Table of Contents:
- The Bearish Math On The Beef Industry Doesn’t Add Up
- Drivers of industry size
- Efficiency advantages of competitors
- Consumers less willing to settle
Profitability in the beef industry is influenced by many factors, but none more so than the number of consumer dollars coming into it for our products.
Another important point is that, at today’s per-capita consumption level of 56 lbs., consumers aren’t as willing to substitute pork and poultry for beef as they were when it was in the lower 70-lb. range. Without question, the battle for the center of the plate will be determined in part by production efficiencies; that’s an area the beef industry has decidedly more opportunity to improve than our competitors. However, quality also plays a crucial role in that.
Sadly, the doom and gloom crowd will have plenty of ammunition over the next couple of years, as supplies are expected to continue to tighten as expansion begins and as population and exports rise. Total beef supplies will certainly decline, but profitability will increase, and thus eventually production.
Probably the most absurd math of all is when the bears point to the trend for more consumer demand for ground beef. Certainly, cooking methods have changed in the past few decades. There aren’t as many roasts being consumed, and the industry has been addressing the decline of the value of the non-middle meat cuts. In fact, we’ve actually seen good success in this area, with the value of those cuts rising in comparison to the middle meats. The bottom line is that the overall value of the carcass has been moving forward at a very healthy pace. Ground beef is the king of foods, but consumers love and are still eating their steak as well.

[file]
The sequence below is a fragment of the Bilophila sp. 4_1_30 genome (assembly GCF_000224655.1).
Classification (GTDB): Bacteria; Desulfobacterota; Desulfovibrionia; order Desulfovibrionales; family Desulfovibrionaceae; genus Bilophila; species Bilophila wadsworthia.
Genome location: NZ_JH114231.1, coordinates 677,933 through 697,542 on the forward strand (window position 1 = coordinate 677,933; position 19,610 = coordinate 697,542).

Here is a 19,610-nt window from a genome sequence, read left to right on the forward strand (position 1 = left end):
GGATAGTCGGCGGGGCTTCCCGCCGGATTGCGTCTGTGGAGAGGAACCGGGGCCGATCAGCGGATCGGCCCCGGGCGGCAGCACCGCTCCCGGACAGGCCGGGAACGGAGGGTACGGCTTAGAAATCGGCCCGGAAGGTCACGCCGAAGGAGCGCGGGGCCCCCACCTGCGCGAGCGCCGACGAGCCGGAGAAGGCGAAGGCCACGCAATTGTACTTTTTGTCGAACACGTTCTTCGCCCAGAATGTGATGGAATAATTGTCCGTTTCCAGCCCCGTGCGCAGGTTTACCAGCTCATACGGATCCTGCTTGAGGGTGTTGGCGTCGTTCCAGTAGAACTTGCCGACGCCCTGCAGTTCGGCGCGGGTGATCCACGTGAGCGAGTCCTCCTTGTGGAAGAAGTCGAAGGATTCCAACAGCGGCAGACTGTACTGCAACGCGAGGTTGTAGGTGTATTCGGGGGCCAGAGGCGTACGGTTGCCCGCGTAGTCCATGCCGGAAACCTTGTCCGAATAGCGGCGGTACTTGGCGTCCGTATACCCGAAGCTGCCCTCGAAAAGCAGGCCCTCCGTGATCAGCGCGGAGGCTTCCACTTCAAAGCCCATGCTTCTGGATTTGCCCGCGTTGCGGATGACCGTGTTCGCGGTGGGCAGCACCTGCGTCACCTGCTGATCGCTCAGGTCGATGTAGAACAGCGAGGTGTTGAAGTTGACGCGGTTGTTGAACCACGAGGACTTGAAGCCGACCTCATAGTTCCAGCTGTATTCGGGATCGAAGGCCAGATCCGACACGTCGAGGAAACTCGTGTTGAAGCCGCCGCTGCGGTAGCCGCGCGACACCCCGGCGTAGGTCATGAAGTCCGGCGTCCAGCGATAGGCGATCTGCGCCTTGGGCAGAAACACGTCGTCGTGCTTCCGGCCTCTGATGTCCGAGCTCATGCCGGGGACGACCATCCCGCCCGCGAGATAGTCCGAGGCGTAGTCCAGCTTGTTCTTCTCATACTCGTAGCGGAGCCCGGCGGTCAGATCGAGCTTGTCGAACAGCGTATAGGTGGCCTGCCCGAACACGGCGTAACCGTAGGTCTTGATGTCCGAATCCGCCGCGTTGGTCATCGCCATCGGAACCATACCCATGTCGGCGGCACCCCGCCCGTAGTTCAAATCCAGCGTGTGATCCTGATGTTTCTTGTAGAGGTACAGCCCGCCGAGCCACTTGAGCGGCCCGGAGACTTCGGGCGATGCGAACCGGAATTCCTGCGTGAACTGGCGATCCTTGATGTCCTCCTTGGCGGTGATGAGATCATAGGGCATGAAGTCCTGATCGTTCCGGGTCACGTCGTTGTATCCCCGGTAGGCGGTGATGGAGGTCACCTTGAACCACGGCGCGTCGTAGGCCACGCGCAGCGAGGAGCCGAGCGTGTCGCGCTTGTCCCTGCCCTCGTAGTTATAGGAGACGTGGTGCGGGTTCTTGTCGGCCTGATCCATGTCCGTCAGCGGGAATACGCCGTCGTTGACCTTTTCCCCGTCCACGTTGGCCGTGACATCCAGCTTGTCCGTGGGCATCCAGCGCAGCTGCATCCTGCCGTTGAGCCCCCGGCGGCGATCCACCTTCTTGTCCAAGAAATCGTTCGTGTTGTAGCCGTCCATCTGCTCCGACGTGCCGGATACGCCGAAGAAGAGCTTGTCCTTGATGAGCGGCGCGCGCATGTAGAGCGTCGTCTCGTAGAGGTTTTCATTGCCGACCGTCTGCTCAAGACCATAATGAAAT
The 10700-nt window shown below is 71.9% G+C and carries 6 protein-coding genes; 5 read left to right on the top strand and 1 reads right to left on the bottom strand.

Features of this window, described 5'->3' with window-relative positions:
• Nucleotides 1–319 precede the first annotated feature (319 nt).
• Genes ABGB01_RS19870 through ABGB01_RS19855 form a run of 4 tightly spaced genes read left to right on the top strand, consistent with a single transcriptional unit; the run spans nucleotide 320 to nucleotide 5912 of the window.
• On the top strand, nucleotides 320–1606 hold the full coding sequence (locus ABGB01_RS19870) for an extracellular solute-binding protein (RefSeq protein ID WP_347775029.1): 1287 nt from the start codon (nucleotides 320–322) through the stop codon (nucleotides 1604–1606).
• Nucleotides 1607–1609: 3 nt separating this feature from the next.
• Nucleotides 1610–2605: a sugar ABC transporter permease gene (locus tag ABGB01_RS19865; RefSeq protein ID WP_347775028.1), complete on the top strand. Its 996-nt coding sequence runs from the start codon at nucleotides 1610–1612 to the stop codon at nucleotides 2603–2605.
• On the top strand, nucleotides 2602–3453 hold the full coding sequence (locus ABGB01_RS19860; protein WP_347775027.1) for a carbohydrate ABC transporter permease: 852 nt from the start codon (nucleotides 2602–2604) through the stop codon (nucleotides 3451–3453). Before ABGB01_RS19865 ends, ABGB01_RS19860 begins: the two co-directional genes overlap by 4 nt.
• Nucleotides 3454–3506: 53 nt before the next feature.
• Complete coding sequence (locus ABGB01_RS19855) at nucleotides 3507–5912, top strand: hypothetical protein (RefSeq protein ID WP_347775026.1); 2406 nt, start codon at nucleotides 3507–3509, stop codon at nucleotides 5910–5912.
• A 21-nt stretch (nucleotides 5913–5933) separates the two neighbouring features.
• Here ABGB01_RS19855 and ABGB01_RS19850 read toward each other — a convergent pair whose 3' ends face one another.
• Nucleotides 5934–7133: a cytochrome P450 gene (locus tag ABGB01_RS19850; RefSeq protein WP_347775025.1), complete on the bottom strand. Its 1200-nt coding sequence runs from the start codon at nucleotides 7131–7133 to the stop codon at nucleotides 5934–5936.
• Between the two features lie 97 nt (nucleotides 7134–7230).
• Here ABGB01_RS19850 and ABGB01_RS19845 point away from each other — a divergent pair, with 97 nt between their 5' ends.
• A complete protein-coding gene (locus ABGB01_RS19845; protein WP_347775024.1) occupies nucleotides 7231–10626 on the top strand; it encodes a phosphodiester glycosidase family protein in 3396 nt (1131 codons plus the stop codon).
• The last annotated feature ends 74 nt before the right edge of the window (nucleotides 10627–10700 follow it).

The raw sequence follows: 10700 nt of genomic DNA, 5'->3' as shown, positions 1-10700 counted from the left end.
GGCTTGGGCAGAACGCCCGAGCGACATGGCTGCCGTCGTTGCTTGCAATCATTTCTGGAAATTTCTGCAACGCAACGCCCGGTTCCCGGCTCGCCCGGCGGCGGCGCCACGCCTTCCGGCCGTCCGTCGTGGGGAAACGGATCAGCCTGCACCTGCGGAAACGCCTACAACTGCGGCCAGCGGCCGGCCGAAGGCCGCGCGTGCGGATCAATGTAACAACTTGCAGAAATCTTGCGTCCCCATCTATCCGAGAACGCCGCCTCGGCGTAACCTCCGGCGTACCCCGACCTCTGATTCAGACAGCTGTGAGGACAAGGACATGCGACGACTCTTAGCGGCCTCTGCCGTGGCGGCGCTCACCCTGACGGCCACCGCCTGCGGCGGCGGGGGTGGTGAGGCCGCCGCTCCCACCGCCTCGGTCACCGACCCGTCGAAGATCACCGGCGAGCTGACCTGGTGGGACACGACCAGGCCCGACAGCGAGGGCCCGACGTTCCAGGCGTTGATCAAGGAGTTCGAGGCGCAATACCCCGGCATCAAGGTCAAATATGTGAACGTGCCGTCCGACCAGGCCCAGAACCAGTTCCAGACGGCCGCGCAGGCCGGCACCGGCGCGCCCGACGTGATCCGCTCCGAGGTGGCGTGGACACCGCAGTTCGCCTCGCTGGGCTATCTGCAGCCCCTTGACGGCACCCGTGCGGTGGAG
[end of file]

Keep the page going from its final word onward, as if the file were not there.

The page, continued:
The reality is that – along with the efficiency of beef production – land values, ethanol, transportation costs, labor etc., have all increased dramatically. Cattlemen are, and will continue to be, very astute business people. The commodity business model has forced the industry to adopt a low-cost producer mindset, and it will continue to be the key to survival. That’s just a competition that will never cease.
However, it all comes down to the value equation, and we will not and cannot win that competition based solely on price. Everyone supports market differentiation and niche marketing, but it’s misguided at best – and arrogant at worst – to suggest that the current mainstream model has developed because the industry does not understand the consumer and that the grass-fed model or other niche markets are the answer.
We’ll continue to lower costs of production through genetics, improved management, and new technologies, but the ultimate focus has to be demand because it determines the dollars flowing into our industry. And the dollars flowing into our industry will be the primary arbitrator of industry size.
Many other industries have attained their efficiencies by applying new technologies and reducing labor costs. Rarely did they gain those efficiencies by downgrading the quality of their product. The market is doing a better job than ever of signaling what it desires, and the American cattlemen are doing a tremendous job of responding to those signals.
If anything, we need to redouble those efforts. Returning to the production model of the past may be the answer for some, but it isn’t the answer for the industry as a whole. It is really simple math, if we take the time to listen to a changing marketplace.